STREAMING: Watch the race on the NBC Sports App

FORECAST: The wunderground.com forecast calls for sunny skies with a high of 96 degrees and no chance of rain at the start of the race.

LAST RACE: Kevin Harvick beat Kyle Busch to win at Bristol and claim his ninth win of the season.

LAST POINTS RACE AT LAS VEGAS: Joey Logano beat Matt DiBenedetto and Ricky Stenhouse Jr. in February.

STARTING LINEUP: Click here for the lineup.

CATCH UP ON NBC SPORTS’ COVERAGE:

Kurt Busch seeks first Las Vegas win but without hometown fans

Michael Jordan excited for NASCAR future with Denny Hamlin

Carolina Blue: Brad Daugherty and Michael Jordan bonded by NASCAR

Germain Racing sells charter, will exit sport at end of season

Charlotte Roval to host limited number of fans

Friday 5: Team’s departure adds to ‘extremely stressful’ time

NASCAR fines Hendrick Motorsports $100,000

NTSB releases final report on Dale Jr. plane crash

Bubba Wallace to receive Stan Musial award for extraordinary character

Long: 100 days left in 2020, what else can happen?

Kurt Busch seeks first Las Vegas win, but without hometown fans

Kurt Busch
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A win by Kurt Busch in tonight’s Cup race at Las Vegas Motor Speedway (7 p.m. ET on NBCSN) couldn’t come under more bittersweet circumstances for the Chip Ganassi Racing driver.

Should Busch claim the victory on the 1.5-mile track, he’d go from being the last driver on the playoff grid (3,001 points entering the race) to the first driver to advance to the Round of 8.

While it would be his first victory of the year, it would also be his first NASCAR win at his home track in 23 starts across the Cup and Xfinity Series.

More: Stage points critical at Vegas

“The Vegas track has definitely been one of the tough ones for me over the years with results and finishes not where I would have expected them to be,” Busch said this week. “And the teams that I’ve raced for just have never quite found that right magic set-up or combination. And then for me, it’s a track that I just have that trouble with.

“There are a few tracks like Indianapolis and Martinsville; those are a few places where I struggle. And so with Vegas, I always put that little extra hometown pressure on myself and I would love to win there.”

The 42-year-old Las Vegas-native rolls off ninth on the 1.5-mile track. It’s his fourth while driving for Ganassi.

In his 21 Cup starts in Las Vegas, Busch’s best result is third in 2005 when he competed for Roush Fenway Racing. He has just one other top five. That came in last year’s spring race when he drove a throwback paint scheme to his 1999 NASCAR Southwest Series championship.

That day he led 23 laps. It was only the seventh time he’d led laps there and just the third time he’d totaled more than six laps led.

In February, Busch finished 25th.

If Busch were to finally make it to Vegas’ Victory Lane, the celebration would be somewhat muted.

It was announced last weekend that fans would not be allowed to attend the races at Las Vegas due to the COVID-19 pandemic.

“I would love to win through the spirit of the camera and everything on NBC Sports; and I know the fans there, local, will be watching and cheering on the Busch brothers,” Busch said. “So, that’s where I would connect. And hopefully do it through the TV side of it. We’ll get fans back one day and we’ll come back and race.”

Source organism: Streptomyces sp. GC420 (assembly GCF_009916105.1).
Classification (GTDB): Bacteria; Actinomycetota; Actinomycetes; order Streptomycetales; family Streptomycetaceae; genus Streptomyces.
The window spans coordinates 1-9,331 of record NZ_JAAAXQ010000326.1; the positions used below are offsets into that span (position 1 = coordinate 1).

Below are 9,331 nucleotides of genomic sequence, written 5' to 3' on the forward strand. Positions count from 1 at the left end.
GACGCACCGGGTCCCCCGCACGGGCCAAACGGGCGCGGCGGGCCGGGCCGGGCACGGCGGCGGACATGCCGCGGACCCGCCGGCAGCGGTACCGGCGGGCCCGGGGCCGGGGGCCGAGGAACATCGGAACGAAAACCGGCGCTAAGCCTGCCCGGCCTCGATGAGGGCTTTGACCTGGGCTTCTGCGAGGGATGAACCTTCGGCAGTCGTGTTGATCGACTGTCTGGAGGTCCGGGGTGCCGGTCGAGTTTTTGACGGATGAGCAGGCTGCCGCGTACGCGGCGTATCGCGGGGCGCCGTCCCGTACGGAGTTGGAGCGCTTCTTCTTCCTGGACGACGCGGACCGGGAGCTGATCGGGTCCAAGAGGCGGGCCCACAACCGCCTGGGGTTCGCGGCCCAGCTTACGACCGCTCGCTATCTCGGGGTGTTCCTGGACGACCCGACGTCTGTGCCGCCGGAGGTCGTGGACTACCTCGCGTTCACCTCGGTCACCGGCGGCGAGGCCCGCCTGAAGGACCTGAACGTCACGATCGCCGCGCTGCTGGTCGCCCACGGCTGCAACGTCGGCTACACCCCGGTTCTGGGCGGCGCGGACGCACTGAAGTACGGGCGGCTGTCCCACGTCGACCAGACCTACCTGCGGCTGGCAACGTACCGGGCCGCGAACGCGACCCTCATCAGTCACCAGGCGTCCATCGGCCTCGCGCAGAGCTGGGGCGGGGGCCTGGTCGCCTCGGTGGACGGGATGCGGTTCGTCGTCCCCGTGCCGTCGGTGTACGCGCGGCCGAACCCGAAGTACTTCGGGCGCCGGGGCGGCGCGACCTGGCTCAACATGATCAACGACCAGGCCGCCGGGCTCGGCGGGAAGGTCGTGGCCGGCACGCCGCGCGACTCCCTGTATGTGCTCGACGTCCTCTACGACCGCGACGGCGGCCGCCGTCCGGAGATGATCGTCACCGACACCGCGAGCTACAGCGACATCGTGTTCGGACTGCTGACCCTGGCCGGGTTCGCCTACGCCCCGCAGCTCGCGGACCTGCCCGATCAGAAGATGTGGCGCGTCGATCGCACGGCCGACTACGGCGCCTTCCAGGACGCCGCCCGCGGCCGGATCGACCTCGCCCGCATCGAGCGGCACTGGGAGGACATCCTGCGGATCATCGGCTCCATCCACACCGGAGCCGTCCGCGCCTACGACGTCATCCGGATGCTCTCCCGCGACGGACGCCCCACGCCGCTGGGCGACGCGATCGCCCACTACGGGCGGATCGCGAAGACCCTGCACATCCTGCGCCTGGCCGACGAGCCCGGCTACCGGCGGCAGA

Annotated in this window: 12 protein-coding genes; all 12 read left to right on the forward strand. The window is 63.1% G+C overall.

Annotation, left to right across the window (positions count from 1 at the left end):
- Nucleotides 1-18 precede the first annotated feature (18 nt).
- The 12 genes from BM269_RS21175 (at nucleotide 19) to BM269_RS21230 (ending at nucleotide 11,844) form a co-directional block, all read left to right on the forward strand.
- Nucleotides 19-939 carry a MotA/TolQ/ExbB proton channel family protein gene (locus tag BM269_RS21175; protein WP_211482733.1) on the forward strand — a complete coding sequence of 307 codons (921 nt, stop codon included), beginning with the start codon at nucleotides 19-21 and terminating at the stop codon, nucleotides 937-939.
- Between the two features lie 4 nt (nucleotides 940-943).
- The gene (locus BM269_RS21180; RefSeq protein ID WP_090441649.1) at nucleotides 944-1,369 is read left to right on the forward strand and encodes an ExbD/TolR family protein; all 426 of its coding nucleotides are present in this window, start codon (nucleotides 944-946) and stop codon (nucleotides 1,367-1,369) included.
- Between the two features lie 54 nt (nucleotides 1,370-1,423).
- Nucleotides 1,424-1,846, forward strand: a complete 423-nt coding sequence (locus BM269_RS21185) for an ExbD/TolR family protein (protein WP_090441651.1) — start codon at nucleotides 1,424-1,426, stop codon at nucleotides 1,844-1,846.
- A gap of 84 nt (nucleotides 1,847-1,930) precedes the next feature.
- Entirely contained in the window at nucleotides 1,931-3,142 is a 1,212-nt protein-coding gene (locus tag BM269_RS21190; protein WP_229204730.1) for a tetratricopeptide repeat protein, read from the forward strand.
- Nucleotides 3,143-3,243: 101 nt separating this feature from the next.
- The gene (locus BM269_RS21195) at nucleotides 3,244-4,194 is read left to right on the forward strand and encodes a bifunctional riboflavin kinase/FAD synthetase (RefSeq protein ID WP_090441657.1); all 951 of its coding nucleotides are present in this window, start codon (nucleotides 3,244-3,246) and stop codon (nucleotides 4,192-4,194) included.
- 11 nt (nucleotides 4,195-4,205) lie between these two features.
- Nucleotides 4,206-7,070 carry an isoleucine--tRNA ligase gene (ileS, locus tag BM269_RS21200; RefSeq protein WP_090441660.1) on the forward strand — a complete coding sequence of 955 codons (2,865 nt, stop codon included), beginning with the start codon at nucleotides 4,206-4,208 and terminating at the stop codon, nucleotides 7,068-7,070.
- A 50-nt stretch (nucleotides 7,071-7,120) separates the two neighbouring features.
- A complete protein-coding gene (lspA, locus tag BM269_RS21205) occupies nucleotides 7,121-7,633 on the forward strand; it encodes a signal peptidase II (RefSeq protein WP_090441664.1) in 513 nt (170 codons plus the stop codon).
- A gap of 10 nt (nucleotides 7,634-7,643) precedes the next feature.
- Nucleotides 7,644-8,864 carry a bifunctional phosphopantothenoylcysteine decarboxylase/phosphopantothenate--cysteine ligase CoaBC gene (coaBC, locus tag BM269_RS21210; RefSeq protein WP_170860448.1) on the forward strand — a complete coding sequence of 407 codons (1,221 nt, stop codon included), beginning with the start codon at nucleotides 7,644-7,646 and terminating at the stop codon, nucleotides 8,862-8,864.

Busch enters the Round of 12 having earned just one top 10 in the first round, an eighth-place finish at Darlington. He finished 13th at Richmond and 15th at Bristol.

“What I like is we have had better lap times at all three races so far compared to maybe the five or six races leading into the playoffs,” Busch said. “We know that our cushion is gone. We ended Bristol with 33 points to the good. And now we start Vegas minus four (points behind Austin Dillon in the cutoff spot). So that’s just part of the system and now we have to be perfect. We have to get every point possible that we’re able to get on our own at Vegas, Talladega, and the Roval. And, that should help us advance.”

Carolina Blue: Brad Daugherty and Michael Jordan bonded by NASCAR

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Brad Daugherty and Michael Jordan were teammates from 1982-84 at the University of North Carolina and Eastern Conference rivals throughout the 1980s and ’90s in the NBA.

But their friendship was about more than just hoops. While growing up on opposite ends of the Tar Heel State, Daugherty and Jordan both developed a passion for following NASCAR.

Tobacco Road meant fast cars and hard-driving heroes for these two North Carolina natives.

LIFELONG FAN: Michael Jordan explains why he’s partnering with Denny Hamlin

In a NASCAR on NBC feature, Daugherty recalls how NASCAR impacted his life and Jordan’s and led both into team ownership. Michael Jordan and Denny Hamlin announced they will form a team to field cars for Bubba Wallace next season.

Daughterty notes in the feature that Wallace “has led a dynamic transformation as NASCAR banned Confederate flags and recommitted to inclusion amidst times of great unrest. This is a huge moment for NASCAR, a cultural momentum shift. This is people of all colors coming together to create an all-American race team already with championship lineage.

“With proper funding, equipment and crewmembers, this will be the best chance ever for a Black driver to win – and while driving for a Black owner. An opportunity to shock the world like Muhammad Ali once did.”

Watch the feature above on Brad Daugherty and Michael Jordan or by clicking this link.

Las Vegas Xfinity results, driver points

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Chase Briscoe‘s victory Saturday night at Las Vegas Motor Speedway sends him into the next round of the Xfinity playoffs.

Noah Gragson led a 2-3-4 finish for JR Motorsports. Gragson was second and followed by Daniel Hemric and Justin Allgaier. Ryan Sieg finished fifth.

Briscoe dominated the race, leading 164 of the 200 laps.

Click here for Xfinity race results

POINTS

Ross Chastain finished 16th, last among the playoff drivers, and fell out of a transfer spot to the second round. He’s two points behind Harrison Burton for the final transfer spot. Michael Annett is 10 points behind Burton. Riley Herbst is 14 points behind Burton. Brandon Brown is 20 points behind Burton.

Click here for driver points report